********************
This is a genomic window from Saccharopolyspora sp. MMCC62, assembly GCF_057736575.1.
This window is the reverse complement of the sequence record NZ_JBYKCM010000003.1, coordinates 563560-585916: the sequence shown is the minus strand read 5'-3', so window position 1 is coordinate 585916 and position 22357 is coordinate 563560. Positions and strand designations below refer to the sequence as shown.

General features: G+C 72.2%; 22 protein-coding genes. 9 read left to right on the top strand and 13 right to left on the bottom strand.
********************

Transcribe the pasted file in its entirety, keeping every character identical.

This is a genomic window from Saccharopolyspora sp. MMCC62, assembly GCF_057736575.1.
This window is the reverse complement of the sequence record NZ_JBYKCM010000003.1, coordinates 563560-585916: the sequence shown is the minus strand read 5'-3', so window position 1 is coordinate 585916 and position 22357 is coordinate 563560. Positions and strand designations below refer to the sequence as shown.

General features: G+C 72.2%; 22 protein-coding genes. 9 read left to right on the top strand and 13 right to left on the bottom strand.